(Sir Edmund Hillary and Norgay Sherpa.)
A crisis of such sweeping magnitude as the coronavirus pandemic causes operational and economic disruption in every industry in the world. How do businesses respond? How do they troubleshoot? And how can insurance providers help?
It takes communication from both businesses and insurance providers to find the answers. As crises of any kind develop, the nature and format of the conversations will adapt in response. In the case of the COVID-19 pandemic, communication evolved rapidly in order for Argo Group to assess clients’ risk mitigation efforts.
High-level questions being asked of clients
- What impact is the COVID-19 pandemic having on your business?
- What measures are being taken to reduce the possible spread of the virus within your operations?
- If you are deemed to be an essential business, what does this mean in terms of the measures you are taking to protect customers?
The impact to clients varies. In some instances, reduced staffing, the need for social distancing and an increased reliance on technology have reshaped business models. In others, halting the production of goods deemed non-essential in order to manufacture vital equipment for the global relief effort has changed their exposures.
The swift changes that businesses implemented in order to maintain operations may have caused exposures for which they hadn’t previously accounted.
Having the ability to provide online/e-commerce options to customers quickly became a valuable asset for many business, including restaurants, grocers and retailers. These adjustments to operations could expose new risks that underwriters need to investigate and continually evaluate. For example, the increased use of company vehicles or third parties delivering products/services to customers.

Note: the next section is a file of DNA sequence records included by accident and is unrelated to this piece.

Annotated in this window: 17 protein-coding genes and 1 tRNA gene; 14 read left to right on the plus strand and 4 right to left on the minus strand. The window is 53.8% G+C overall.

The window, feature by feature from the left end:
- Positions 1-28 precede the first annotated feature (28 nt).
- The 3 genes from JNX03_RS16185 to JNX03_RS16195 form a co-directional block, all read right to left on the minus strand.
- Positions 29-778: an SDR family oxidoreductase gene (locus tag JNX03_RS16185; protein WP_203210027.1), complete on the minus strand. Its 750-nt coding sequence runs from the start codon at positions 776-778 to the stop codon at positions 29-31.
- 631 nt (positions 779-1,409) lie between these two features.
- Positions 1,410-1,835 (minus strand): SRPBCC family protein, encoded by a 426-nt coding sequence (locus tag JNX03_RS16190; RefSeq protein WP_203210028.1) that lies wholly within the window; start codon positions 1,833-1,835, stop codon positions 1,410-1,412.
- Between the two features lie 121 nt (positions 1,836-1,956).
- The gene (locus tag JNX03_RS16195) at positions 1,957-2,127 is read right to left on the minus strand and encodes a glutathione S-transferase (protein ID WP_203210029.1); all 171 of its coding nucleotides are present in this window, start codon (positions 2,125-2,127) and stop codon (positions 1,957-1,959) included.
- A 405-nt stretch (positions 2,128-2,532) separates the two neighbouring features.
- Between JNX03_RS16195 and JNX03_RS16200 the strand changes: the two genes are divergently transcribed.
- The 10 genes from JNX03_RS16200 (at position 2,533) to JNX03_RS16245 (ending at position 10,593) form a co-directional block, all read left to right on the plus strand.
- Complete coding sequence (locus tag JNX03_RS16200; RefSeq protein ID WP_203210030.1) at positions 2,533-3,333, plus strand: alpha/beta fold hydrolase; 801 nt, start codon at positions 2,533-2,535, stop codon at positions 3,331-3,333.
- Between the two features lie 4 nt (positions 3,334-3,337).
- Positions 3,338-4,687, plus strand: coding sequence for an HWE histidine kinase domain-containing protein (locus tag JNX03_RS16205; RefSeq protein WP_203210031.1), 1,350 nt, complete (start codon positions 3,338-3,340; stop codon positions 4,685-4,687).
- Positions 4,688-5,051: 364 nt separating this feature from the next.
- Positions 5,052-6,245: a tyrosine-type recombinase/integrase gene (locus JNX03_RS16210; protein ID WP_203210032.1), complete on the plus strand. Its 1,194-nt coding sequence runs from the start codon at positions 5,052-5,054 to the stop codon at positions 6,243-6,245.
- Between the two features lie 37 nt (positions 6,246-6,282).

It’s a challenging time for organizations as they face unprecedented obstacles. For underwriters, it’s an opportunity to explore the impact on various markets, evaluate risk and determine how a business might be affected in the long term.
From Argo’s casualty insurance perspective, affected industry classes include:
- Transit/transportation (buses/rail/shipping)
- Lodging (hotels)
- Owners, landlords and tenants/real estate
- Meat/non-meat food processing
- Cruise ships
The above listing speaks to the impact this pandemic can have on multiple industry groups. Being aware of this congregation issue is very important when looking at clients who may be involved in various industry classes. This unique position allows underwriters to share evolving best practices collected from multiple industries with clients.
Targeted questions identify internal exposures
In addition to a high-level view of response to COVID-19, Argo Group underwriters ask clients targeted questions to help identify and troubleshoot internal risk within organizations, including the following:
- If you are assisting the U.S. government in any way associated with the COVID-19 pandemic, are you covered under government indemnities?
- Can you comment on the use of contractors versus employees?
- Are contractors properly classified as independent contractors versus employees?
- Are they being used to replace employees who have been laid off?
- Does the company have a robust communicable illness/disease policy, response and business continuity plan in place?
- Does the company actively encourage sick employees to stay home?
- What is the company’s return-to-the-workplace policy?
- Does the company have a reliable system for real-time public communication with employees or customers?
- Do the company’s employees work in close proximity with vendors/contractors or other strategic partners who may have employees who have greater potential to contract the disease?
Clients are responding to exposures by working from home or practicing safe distancing among co-workers where possible. They are also following federal, state, and local health guidelines and orders regarding, among other things, proper hand washing, sanitization and the use of personal protective equipment. Additionally, they’re enforcing communicable illness/disease policies by requiring sick employees to stay home and by performing daily temperature checks or health screenings prior to all shifts and entrance into buildings.
Some businesses may see long-term potential in the adjustments they make during crises and permanently incorporate them into their operations models. Others may face a greater struggle. By asking brokers and policyholders the right questions, underwriters can help a company mitigate risk during unexpected hardships and be part of the solution that allows a business to stay in business.